US will use all available tools against N. Korea, diplomat says
October 9, 2016
SEOUL, South Korea — The United States will use “all the tools” necessary, including military deterrence, against the growing threat from North Korea, a top U.S. diplomat said Sunday.
Samantha Power, the U.S. ambassador to the United Nations, expressed confidence that Washington will succeed in passing tougher sanctions and other measures being considered by the U.N. Security Council.
But she said the U.S. also was pursuing other options, including diplomatic pressure on nations to further isolate the North Korean regime.
“While Security Council resolutions are one tool in our toolbox … we are committed to using all the tools in our toolkit to address this serious threat,” she told reporters after visiting the demilitarized zone that divides the peninsula.
“Our tools also include the deterrence offered by the U.S, military, which I saw firsthand today at the DMZ,” she added.
The U.S. has about 28,500 servicemembers stationed in South Korea as the peninsula remains technically at war after the 1950-53 conflict ended in an armistice instead of a peace treaty.
Power was making her first trip to South Korea since becoming the U.N. ambassador in 2013. Her three-day visit, which began late Saturday, comes as tensions have been rising on the peninsula over North Korea’s nuclear weapons program.
North Korea has carried out two nuclear tests this year, most recently last month, along with a series of missile launches that have tested a variety of capabilities.
There has been speculation that the North is gearing up for another nuclear or missile test in connection with Monday’s anniversary of the founding of the ruling Workers’ Party. Recent satellite photos have shown activity at all three tunnels at the North’s underground test site.
Power said the sanctions need time to work, but she also acknowledged that the North has likely exploited humanitarian loopholes that need to be closed.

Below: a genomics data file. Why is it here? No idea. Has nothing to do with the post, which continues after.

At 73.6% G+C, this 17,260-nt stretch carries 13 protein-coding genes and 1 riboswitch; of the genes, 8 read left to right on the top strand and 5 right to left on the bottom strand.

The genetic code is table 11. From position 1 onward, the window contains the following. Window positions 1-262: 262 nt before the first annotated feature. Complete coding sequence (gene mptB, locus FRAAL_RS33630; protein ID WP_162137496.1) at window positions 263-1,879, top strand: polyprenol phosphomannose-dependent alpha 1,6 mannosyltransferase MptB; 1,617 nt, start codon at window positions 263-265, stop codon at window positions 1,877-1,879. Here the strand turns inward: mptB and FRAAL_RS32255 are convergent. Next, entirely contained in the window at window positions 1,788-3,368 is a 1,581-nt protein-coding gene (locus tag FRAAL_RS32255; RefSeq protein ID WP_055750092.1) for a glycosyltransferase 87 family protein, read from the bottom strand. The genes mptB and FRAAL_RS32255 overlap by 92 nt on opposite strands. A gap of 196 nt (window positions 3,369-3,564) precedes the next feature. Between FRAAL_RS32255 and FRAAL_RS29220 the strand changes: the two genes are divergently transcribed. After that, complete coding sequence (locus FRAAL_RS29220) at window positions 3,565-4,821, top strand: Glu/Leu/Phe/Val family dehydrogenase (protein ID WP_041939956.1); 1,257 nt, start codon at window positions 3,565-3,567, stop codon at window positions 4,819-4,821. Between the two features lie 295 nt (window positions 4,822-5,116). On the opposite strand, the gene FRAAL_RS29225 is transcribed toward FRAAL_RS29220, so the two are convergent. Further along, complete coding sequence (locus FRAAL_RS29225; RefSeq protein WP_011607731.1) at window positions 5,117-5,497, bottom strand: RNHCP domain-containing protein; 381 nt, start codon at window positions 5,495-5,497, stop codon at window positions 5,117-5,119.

China, a traditional ally of the North, has been criticized for not doing enough to enforce the latest round of sanctions imposed in March. And its support for new measures is in question because of disputes over the South China Sea and U.S. plans to deploy a sophisticated missile defense system in the South.
“We are hoping to address some of the shortcomings that we have seen,” Power said, adding that ultimately it is up to U.N. member nations to “fully enforce the resolution in letter and in spirit.”
Power met earlier Sunday with newly arrived North Korean defectors living at a resettlement facility run by the South Korean government to help their transition from life in the communist state.
She criticized the North Korean regime for pouring resources into its nuclear program at the expense of its own people who suffer widely from malnutrition and poverty.
“This is a government that would rather grow its weapons programs than grow its own children,” she said.
After meeting with the defectors, she flew in a Black Hawk helicopter to the heavily fortified buffer zone, where she toured the Joint Security Area and the peace village of Panmunjom.
She looked across the blue buildings that straddle the demarcation line. One North Korean soldier stood guard outside the conference hall on that side of the border.
She also ate lunch with U.S. and South Korean soldiers who are stationed in the DMZ.
She was accompanied by Lt. Gen. Thomas Vandal, chief of staff for U.S. Forces Korea, and Col. Lee Sung-joon, secretary of the U.N. Command Military Armistice Commission.
Power, whose itinerary included a trip to Japan, sought to reassure the allies of the strength of the U.S. commitment to their security.
“Our resolve is unwavering. Our commitment is ironclad,” she said.
She also rejected the idea that President Barack Obama is seen as a lame duck in the region with U.S. elections less than a month away and his term ending in January.
“If anything we see a flurry of enthusiasm by a lot of different countries on a lot of different issues to see what we can get done together between now and Jan. 20,” she said.